Lyon are virtually guaranteed to not qualify for the knockout rounds, but could hypothetically finish second in their group if they beat Dinamo Zagreb, Ajax lose to Real Madrid and the combined goal totals allow Lyon to overcome the seven-goal differential between them and Ajax. Not likely at all, though.
Finally, Marseille are the best-placed French team, currently sitting second in Group F, but they too need to win against Borussia Dortmund on the final to ensure Olympiakos don't leapfrog them in the standings with a win over Arsenal.
Chances are their position is secure, but anything can happen.
So, realistically speaking, France can probably expect Marseille and possibly Lille to advance to the knockout rounds of the UCL. Do either of these teams have what it takes to challenge Real Madrid or Barcelona though?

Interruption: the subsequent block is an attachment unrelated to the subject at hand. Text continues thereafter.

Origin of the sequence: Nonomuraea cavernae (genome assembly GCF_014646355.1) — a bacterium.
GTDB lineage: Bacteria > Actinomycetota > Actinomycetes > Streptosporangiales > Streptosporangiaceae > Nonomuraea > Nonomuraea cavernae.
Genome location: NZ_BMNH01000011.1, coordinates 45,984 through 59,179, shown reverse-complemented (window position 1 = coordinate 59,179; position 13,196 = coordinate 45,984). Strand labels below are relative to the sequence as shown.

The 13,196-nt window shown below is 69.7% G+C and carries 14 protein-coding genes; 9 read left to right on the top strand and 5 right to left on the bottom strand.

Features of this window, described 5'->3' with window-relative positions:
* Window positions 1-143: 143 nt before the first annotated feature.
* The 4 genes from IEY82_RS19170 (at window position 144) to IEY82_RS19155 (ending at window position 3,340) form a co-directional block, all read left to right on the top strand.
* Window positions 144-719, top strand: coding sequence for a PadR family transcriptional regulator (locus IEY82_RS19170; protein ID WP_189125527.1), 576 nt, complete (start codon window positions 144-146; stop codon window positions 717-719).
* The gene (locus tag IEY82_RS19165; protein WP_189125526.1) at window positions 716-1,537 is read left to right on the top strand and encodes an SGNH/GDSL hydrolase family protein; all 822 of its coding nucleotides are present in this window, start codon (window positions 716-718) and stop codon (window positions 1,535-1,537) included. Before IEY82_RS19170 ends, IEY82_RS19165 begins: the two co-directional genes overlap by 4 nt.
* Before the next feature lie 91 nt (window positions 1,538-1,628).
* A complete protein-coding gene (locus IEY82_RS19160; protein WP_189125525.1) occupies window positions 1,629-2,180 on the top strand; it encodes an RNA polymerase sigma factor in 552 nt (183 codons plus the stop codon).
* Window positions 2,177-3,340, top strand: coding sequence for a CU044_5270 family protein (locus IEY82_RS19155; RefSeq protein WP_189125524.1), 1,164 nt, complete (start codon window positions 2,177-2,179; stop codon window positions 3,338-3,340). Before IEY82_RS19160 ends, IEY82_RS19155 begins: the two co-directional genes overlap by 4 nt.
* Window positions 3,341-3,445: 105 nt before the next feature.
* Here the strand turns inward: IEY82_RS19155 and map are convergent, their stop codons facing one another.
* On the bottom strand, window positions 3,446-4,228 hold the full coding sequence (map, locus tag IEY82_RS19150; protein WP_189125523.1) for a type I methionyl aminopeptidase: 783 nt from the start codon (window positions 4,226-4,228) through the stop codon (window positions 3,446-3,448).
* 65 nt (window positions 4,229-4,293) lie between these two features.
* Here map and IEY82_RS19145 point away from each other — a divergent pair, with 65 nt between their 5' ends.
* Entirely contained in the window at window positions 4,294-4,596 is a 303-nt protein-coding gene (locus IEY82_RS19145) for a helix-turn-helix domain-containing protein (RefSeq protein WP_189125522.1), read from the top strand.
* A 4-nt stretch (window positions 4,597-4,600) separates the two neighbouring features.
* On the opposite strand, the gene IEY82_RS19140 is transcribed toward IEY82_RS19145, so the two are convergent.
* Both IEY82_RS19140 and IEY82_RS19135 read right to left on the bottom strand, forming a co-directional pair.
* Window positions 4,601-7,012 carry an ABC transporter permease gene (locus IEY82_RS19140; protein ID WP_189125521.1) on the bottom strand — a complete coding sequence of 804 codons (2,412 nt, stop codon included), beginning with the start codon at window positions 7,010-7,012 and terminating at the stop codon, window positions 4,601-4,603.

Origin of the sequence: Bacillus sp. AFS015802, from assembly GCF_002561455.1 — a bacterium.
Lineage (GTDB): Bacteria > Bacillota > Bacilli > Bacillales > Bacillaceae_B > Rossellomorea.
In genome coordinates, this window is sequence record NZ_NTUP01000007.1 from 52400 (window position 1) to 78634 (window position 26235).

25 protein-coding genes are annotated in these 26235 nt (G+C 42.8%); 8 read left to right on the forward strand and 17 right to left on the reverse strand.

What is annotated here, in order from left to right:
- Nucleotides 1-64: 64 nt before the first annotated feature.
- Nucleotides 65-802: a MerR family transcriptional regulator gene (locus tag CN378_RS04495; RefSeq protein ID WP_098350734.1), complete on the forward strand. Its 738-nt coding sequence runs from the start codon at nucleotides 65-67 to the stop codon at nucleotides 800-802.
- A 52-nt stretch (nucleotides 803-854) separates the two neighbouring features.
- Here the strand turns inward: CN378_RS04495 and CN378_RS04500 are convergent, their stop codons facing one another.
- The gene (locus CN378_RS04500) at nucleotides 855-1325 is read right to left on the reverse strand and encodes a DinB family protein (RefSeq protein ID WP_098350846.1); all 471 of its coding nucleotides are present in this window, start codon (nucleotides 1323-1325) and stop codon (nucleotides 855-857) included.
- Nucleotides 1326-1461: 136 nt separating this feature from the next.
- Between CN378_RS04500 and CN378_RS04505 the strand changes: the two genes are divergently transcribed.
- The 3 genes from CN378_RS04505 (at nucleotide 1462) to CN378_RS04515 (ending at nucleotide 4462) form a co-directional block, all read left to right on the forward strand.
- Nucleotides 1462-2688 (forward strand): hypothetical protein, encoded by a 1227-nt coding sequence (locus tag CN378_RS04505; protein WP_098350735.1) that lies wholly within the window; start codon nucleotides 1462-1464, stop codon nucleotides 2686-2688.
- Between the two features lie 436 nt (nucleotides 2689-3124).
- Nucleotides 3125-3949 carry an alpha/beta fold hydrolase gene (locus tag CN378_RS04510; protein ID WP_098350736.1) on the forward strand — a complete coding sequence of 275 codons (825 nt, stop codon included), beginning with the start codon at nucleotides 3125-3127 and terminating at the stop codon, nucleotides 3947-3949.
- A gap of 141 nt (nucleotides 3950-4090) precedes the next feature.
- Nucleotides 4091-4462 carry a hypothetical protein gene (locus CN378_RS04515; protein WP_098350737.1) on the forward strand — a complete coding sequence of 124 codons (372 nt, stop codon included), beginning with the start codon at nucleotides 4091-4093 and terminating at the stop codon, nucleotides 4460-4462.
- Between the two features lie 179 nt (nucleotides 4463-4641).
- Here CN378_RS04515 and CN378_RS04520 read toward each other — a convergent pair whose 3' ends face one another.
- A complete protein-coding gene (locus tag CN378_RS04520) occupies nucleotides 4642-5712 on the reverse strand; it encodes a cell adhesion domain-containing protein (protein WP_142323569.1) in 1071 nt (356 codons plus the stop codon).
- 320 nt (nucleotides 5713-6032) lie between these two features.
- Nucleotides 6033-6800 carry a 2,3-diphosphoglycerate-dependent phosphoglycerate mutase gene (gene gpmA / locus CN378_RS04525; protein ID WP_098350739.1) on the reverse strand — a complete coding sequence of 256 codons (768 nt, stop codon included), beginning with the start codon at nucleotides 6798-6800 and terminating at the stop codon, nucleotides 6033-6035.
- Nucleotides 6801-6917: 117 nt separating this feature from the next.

For me, it's a definite no. Marseille have struggled all season long with form, and things only seem to be getting worse for the team. In fact, I'd be surprised to see them beat Borussia Dortmund in the final round of the UCL; the only reason I have them advancing is that I don't expect Arsenal to lose to Olympiakos.
As for Lille, they are actually doing fairly well for themselves in Ligue 1, sitting third behind PSG and Montpellier. However, when half of your league results are draws and you're losing home and away to an out-of-form Inter Milan, you're probably not good enough to challenge the likes of Real Madrid and Barcelona.
Before people start crying out that I haven't considered contenders from outside the "Big Five" leagues of Europe, I just want to make it clear that I am aware that likes of Trabzonspor, CSKA Moscow, FC Basel, Ajax, Olympiakos, Zenit St. Petersburg and Porto all still stand a chance of qualifying.